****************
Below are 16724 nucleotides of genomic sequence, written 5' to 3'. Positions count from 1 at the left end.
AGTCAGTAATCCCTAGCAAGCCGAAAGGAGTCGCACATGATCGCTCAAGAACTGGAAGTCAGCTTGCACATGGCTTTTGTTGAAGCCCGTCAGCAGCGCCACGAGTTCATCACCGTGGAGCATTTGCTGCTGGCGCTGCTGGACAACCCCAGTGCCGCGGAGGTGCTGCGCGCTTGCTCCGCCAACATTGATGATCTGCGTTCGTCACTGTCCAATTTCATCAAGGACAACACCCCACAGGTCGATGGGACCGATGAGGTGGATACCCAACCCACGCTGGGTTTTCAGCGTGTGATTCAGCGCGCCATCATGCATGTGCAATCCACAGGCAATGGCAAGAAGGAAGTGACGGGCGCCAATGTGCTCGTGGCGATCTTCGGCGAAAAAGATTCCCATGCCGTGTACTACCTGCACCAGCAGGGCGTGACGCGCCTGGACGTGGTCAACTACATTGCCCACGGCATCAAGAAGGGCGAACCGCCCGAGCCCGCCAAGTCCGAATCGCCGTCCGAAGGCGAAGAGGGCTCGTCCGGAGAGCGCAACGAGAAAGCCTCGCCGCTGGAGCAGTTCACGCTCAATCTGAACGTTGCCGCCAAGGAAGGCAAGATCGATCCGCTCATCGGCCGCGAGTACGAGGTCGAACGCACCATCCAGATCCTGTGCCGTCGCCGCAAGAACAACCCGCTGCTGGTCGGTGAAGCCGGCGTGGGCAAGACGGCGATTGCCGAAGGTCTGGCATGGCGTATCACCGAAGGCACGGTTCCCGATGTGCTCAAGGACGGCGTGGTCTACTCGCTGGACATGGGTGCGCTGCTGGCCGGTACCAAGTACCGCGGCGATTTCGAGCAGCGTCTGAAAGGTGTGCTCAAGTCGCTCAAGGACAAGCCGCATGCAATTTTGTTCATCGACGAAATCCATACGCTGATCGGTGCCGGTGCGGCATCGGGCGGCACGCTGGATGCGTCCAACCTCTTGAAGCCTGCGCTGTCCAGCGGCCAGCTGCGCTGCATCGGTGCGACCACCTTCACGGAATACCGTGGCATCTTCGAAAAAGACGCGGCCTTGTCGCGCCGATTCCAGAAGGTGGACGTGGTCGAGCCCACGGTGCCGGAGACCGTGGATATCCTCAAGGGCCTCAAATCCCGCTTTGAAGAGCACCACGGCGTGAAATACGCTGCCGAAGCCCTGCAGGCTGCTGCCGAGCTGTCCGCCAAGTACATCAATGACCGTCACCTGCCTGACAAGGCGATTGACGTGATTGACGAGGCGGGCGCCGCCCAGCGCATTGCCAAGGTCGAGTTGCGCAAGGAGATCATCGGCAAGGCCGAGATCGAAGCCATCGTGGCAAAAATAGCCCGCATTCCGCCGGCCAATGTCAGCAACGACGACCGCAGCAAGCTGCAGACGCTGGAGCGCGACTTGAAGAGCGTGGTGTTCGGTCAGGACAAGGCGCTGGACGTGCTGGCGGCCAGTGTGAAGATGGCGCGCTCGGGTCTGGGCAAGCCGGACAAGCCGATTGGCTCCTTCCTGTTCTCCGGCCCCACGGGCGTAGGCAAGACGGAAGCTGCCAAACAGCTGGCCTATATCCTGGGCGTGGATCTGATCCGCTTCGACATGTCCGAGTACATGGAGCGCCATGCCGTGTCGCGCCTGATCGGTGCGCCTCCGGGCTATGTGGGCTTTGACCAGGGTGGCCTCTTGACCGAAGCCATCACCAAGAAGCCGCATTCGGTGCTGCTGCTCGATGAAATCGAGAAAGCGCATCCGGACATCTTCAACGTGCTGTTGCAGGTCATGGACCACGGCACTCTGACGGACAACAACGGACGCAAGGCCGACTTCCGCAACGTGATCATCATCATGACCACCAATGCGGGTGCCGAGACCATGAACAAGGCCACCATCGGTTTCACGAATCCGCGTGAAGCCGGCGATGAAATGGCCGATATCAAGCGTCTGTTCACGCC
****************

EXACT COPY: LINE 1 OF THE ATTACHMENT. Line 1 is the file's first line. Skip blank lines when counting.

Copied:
Below are 16724 nucleotides of genomic sequence, written 5' to 3'. Positions count from 1 at the left end.